The Military Discharge Certificate of Charles Pearsey Walker
    The Military Discharge Certificate of Charles Pearsey Walker
    Charles was discharged August 15, 1865, in Houston, Texas. (He was 5'4" tall.)
    The Military Record of Charles Pearsey Walker
    The Military Record of Charles Pearsey Walker
    During the Civil War, Charles was in the Iowa Thirty-Fourth Infantry Regiment. He enlisted November 22, 1862, in Burlington, Iowa, under the name "Charles Pearsey" and was discharged August 15, 1865, at Houston, Texas.
    A Timeline of the 34th Iowa Infantry in The Civil War
    A Timeline of the 34th Iowa Infantry in The Civil War
    Organized at Burlington, Iowa, and mustered in October 15, 1862.
    Mustered out August 15, 1865, in Houston, Texas. The regiment lost during the course of service 1 Officer and 11 Enlisted Men killed and mortally wounded, and 2 Officers and 244 Enlisted Men by disease. Total 258. (Note: this document is in .pdf format.)
    A History of the Iowa Thirty-Fourth Regiment During the Civil War
    A History of the Iowa Thirty-Fourth Regiment During the Civil War
    By J. S. CLARK, Historian of the Regiment; Des Moines, Iowa, September 15, 1892. (Note: this document is in .pdf format.)
    Letters and Cards  3 Dec 1862  [10
    • Mouth of the White River (Arkansas) - December 3rd '62

      It is with pleasure I seat my self to write you a few lines. I reed 3 letters from home. 1 from Lue one from papa one from May all of which I was glad to get. I was glad to hear that you were all well and doing well. I am as well common (?) exsept (sic) being pretty badly poisened but I am able to go around. I have not had any letter from Wm. lately. I had one from Vashti a few days ago. She was well. There is nothing going on here of importance that I know of. There is no prospect of going away from this plase. I am in hopes we wil get to stay here this winter. We have had some pretty disagreeable weather since we came here. We had about as hard a rain last night as I ever saw and as luck would have it I was on picket but managed to keep dry. Well, I believe from what you write you are getting along better with your business than if the boys was at home. There is one thing certain if I was at home you would not have had any apples to sell for I am a great apple eater when I can get them. There is not much prospect of us getting pay soon I think. Uncle Sam is getting in debt pretty deep and he had better begin to pay up. I was glad to get the postage stamps you sent me for I can't buy any here. I don't think hard of you for not writing oftener for I know you must have a great deal of work to do. If I can here from home often I will be satisfied. well I have no more to write this in answer to all letters I have reed from home since I came here. Direct your letters to Company D 34th Iowa via Cairo no more but remain as ever.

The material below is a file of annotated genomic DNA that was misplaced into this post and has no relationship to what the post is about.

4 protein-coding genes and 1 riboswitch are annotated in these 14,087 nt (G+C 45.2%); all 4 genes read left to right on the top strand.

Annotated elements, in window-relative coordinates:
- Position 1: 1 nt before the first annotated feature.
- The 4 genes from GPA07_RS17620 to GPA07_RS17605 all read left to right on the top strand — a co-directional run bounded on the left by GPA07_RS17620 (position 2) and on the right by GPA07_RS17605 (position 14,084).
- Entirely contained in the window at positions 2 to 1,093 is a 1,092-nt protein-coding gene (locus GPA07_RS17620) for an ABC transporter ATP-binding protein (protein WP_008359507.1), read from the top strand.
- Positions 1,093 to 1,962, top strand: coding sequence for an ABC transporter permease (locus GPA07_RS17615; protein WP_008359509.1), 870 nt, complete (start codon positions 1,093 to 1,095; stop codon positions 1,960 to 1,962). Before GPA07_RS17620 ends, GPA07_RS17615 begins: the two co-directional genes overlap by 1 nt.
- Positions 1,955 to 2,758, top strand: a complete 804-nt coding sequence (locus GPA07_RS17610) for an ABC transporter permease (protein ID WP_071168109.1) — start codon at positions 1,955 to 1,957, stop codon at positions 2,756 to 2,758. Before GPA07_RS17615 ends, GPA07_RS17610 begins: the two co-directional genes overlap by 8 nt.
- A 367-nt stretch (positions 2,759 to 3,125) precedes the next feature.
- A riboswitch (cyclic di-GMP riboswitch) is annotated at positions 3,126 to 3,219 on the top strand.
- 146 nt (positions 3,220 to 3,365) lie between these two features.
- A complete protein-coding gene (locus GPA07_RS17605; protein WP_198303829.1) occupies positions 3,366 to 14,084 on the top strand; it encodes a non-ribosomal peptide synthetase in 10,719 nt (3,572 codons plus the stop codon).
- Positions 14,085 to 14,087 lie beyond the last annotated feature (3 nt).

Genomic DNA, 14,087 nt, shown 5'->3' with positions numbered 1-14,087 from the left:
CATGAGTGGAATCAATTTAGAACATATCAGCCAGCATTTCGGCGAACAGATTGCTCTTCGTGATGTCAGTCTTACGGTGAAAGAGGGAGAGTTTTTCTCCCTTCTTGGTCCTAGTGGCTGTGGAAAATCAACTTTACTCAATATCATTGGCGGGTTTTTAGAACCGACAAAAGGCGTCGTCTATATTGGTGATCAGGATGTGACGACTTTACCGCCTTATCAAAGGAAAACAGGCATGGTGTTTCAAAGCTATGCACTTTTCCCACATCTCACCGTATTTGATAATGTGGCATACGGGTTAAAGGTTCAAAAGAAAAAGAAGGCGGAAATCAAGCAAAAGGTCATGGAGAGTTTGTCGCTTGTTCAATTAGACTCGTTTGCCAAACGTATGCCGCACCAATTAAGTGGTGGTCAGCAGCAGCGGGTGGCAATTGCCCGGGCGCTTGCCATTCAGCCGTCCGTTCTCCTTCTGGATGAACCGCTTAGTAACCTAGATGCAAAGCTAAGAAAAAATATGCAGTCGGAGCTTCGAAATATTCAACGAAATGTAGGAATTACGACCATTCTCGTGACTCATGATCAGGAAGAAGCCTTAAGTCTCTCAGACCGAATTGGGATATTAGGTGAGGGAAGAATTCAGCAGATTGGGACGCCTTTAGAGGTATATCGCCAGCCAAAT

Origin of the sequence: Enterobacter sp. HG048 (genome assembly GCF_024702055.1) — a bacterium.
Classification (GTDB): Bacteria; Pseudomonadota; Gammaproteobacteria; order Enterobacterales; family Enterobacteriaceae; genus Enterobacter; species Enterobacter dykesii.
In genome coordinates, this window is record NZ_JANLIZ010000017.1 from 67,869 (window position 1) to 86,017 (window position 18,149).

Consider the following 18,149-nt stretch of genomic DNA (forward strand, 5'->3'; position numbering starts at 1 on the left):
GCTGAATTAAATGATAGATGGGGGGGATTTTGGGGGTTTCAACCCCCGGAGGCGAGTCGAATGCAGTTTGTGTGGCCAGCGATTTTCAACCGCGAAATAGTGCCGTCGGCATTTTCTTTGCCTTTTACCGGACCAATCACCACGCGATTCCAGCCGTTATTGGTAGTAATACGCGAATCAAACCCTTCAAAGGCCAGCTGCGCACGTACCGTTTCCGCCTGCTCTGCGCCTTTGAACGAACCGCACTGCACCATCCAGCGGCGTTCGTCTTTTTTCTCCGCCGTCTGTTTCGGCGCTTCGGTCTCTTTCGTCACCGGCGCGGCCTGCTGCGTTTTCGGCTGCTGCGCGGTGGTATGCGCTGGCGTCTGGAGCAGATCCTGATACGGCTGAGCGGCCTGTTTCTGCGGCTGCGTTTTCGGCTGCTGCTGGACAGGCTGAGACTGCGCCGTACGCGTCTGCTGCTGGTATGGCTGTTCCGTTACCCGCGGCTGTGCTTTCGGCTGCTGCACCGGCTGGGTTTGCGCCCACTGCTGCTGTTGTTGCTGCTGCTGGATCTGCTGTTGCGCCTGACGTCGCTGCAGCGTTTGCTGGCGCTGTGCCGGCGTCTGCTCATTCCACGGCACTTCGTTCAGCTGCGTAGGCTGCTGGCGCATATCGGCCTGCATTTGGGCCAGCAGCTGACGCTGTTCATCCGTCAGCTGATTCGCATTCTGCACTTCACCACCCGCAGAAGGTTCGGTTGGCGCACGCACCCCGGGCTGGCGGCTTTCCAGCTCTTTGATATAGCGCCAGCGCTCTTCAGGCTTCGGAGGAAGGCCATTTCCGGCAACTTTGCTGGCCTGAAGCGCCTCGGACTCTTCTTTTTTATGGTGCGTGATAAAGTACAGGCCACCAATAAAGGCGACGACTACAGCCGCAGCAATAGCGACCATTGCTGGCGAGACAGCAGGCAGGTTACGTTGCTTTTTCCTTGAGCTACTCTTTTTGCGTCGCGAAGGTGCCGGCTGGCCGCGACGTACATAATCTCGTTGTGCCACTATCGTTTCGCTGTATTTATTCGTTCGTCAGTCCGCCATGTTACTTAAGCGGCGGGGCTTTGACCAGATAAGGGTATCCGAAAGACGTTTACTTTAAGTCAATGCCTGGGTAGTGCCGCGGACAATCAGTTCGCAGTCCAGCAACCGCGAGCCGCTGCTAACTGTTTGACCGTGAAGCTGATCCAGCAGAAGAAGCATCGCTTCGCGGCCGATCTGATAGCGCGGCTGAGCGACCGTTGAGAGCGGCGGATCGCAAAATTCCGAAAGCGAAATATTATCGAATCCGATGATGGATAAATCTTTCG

Charles

      Enclosed find Captain R. Watters. Take good care of him until I get out of the service.

      Charles
    A Letter From Charles Pearsey Walker to His Family
    A Letter From Charles Pearsey Walker to His Family
    On December 3, 1862, Charles wrote his family from the mouth of the White River in Arkansas. He mentioned that "Uncle Sam" was getting very much in debt and not paying the army, how much he would like some apples to eat, and that he didn't blame the family for not writing more often, as he knew they were busy (likely a hint). He also sent a photograph of Captain Watters, which he asked his nephew, Charles Francis Walker, to keep until he returned from the war. (The scan of this letter was provided courtesy of Marge Kimble. Note: this document is in .pdf format.)
    Letters and Cards  1863  Vicksburg, Warren County, Mississippi Find all individuals with events at this location  [11, 12
    • Dear Friends

      I take the present opportunity of writing you a few. I am wel at present and hope that this may find you all wel, we are below the city we have got the rebels completely surrounded and we starving them out. It is reported by deserters and negroes from the city that they are living on mule flesh and what water they get comes from the river. When they go after it our gun boats plays on them and kills a great many of them the dead mules are floating down the river all the time. They are mostly killed by our batterys which are playing them day and night. the rebels don't reply any more. yesterday they come down on our forces without any arms with the intention

      (Some text/letter edges missing:)

      ......... rough our lines but
      .......... with a thousand